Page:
Don’t just sprint in a straight line: why curved running is important
A research review from the Performance Digest
- Background & Objective
- What They Did
- What They Found
- Practical Takeaways
- Reviewer’s Comments
- About the Reviewer
Background & Objective
When training and testing sprint ability, the focus is typically on linear (straight-line) speed. However, due to the open nature of team-sports, sprinting is often completed in a curvilinear (nonstraight line) manner. As such, the aim of this study was to assess the characteristics of sprinting such as sprint angle and evaluate any positional differences in sprint angle and number of sprints in elite youth soccer players.
What They Did
Data was collected by Catapult GPS of thirteen elite youth male soccer players who compete in the U18 Premier League during six official
matches. Raw data was plotted and given coordinates when running velocity exceeded 24 km/h. This process involved:
point of the sprint (chord line).
three data points to calculate the initial
shape), the angle between them was then
calculated to give the angle of the
number of sprints between 0-5°, 5-10°, 10-
15°, and 15°+ were calculated for different positions.
What They Found
A number of key findings were reported within this
various positions for sprint angle with
fullbacks performing smaller angled sprints
compared to all other positions.
performed larger angled sprints compared
to all other positions. Centre -forwards
performed a greater number of sprints
between 10-15° and 15°+ compared to all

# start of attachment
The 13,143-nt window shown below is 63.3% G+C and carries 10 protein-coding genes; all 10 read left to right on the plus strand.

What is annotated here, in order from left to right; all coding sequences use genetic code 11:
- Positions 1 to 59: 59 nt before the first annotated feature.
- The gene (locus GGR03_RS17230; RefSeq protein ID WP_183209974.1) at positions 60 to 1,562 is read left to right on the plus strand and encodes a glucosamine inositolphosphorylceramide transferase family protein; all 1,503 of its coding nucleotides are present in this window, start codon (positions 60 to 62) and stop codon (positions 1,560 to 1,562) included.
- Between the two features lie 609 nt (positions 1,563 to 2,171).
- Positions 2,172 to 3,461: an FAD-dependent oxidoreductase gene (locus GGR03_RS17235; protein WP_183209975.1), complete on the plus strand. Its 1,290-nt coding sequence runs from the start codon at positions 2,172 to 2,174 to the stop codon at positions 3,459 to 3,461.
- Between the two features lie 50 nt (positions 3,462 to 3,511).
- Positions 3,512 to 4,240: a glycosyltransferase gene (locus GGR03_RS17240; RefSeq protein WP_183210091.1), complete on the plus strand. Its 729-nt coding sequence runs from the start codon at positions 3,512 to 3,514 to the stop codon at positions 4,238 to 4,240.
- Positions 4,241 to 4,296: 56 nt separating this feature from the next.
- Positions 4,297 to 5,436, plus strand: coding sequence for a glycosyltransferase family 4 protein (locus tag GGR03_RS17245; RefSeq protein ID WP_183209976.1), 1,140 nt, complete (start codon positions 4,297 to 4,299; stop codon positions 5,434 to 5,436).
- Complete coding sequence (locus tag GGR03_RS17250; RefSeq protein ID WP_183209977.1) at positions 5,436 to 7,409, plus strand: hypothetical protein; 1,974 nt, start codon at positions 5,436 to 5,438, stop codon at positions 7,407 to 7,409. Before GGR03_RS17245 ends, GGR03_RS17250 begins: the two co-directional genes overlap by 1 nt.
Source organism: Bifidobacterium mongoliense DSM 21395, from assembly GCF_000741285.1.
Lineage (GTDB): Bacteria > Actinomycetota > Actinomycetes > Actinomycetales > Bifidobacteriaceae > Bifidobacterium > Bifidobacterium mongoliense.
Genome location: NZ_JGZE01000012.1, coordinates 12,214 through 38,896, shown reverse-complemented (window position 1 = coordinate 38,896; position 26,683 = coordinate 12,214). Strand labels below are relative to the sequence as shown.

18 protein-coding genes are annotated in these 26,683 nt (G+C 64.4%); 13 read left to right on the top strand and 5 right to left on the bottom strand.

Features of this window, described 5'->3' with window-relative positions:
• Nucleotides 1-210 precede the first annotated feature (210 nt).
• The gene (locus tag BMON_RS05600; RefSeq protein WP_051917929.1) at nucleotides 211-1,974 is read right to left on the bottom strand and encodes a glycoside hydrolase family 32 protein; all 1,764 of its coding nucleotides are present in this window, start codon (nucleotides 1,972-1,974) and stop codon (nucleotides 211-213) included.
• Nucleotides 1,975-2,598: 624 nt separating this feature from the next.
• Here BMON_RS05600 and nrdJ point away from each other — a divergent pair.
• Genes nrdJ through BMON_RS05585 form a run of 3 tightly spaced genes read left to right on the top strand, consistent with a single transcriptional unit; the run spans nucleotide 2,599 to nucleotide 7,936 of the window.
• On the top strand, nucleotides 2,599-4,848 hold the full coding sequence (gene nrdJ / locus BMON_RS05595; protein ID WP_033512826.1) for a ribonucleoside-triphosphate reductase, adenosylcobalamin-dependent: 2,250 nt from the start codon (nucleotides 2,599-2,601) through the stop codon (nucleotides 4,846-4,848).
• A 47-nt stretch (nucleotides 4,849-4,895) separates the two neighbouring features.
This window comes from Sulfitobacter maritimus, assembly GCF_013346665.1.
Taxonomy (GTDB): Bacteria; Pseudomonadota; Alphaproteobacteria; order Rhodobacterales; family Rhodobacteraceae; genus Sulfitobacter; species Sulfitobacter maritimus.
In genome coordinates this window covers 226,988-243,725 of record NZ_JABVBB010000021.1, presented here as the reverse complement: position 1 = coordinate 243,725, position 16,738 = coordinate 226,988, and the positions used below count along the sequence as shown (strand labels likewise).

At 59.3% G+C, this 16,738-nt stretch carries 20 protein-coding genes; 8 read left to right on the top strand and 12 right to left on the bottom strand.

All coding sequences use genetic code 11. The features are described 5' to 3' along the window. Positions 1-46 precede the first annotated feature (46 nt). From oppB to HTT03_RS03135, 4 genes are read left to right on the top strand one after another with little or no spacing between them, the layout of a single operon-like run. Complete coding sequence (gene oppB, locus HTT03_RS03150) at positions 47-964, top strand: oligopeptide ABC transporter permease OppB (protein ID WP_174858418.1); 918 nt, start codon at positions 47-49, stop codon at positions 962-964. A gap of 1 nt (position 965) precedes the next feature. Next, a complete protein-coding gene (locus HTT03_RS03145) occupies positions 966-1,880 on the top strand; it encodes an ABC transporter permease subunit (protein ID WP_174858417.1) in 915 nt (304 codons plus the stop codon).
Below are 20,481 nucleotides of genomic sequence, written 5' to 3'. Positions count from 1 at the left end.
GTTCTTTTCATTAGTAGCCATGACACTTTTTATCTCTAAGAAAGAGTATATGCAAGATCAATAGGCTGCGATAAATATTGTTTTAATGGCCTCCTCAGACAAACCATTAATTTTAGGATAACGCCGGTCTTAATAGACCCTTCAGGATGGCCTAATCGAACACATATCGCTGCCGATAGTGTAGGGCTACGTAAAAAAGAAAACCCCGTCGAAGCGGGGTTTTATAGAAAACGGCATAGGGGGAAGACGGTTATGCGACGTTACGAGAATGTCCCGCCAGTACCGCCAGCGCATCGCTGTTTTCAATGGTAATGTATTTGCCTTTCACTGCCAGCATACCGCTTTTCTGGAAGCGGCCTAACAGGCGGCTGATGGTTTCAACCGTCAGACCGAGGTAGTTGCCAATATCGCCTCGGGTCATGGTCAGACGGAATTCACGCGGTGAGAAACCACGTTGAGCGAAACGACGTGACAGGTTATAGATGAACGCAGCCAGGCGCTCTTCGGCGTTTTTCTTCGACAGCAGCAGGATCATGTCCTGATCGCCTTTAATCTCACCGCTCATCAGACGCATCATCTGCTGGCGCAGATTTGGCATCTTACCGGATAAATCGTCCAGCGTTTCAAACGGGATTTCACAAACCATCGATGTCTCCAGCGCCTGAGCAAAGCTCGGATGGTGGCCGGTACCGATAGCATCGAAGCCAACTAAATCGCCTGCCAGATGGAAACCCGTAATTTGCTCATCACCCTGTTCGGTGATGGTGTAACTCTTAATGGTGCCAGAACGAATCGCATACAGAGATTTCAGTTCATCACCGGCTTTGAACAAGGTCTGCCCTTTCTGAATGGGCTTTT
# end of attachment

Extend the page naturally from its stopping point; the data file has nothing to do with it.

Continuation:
to centre-backs and centre-midfielders.
distances for all positions.
Irrespective of the playing position, it appears that the average sprint angle (curve of the sprint from initial trajectory to end point) for soccer players during a match is around 5°. One of the main differences with curvilinear running/sprinting compared to linear sprinting is that the body leans inwards (as opposed to remaining more upright). Thus, players are influenced by centrifugal force and consequently need to produce a mediolateral ground-reaction force in order to counteract the centrifugal force and stay balanced whilst running. As running velocity increases, having the strength and technique to overcome these forces may be an important determinant in
curvilinear sprint performance.
The vast majority of sprint training and testing in soccer is linear, therefore, testing curvilinear sprinting alongside traditional linear sprints may help inform practitioners about players who need to further develop this skill. While the average sprint angle is around 5°, curvilinear sprints may be required to be performed up to a 30° angle. This has important implications for training, rehabilitation, or designing “worst-case scenario” drills. For example, an athlete returning from a hamstring injury may start
to introduce small angle (5-10°) accelerations alongside linear speed progressions. As the athlete progresses to maximal velocity, introducing a “worst-case scenario” sprint may involve a more aggressive 30° curved sprint to prepare them for matchplay.
While linear speed is of upmost importance, not just for performance but also for hamstring health, curvilinear sprinting cannot be
forgotten. Perhaps testing could be performed similar to a “change of direction (COD) deficit” (see Performance Digest Issue #28 for more
on this topic), where time or velocity can be measured for a 20 m linear sprint and 20 m curved sprint during 1-3 different angles. Ranking the athletes based on the deficit between the linear sprint and curved sprints, then splitting them by the median score may help identify which athletes need a greater emphasis on curvilinear sprinting.
Furthermore, the skill of curvilinear running/sprinting should be trained alongside linear sprint or agility training. This may involve curved running around cones, as well as large agility games. These larger spaces may allow for higher speed agility manoeuvres, which is likely to encourage a “swerve” or curved run to evade defenders.
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The full study can be read here.
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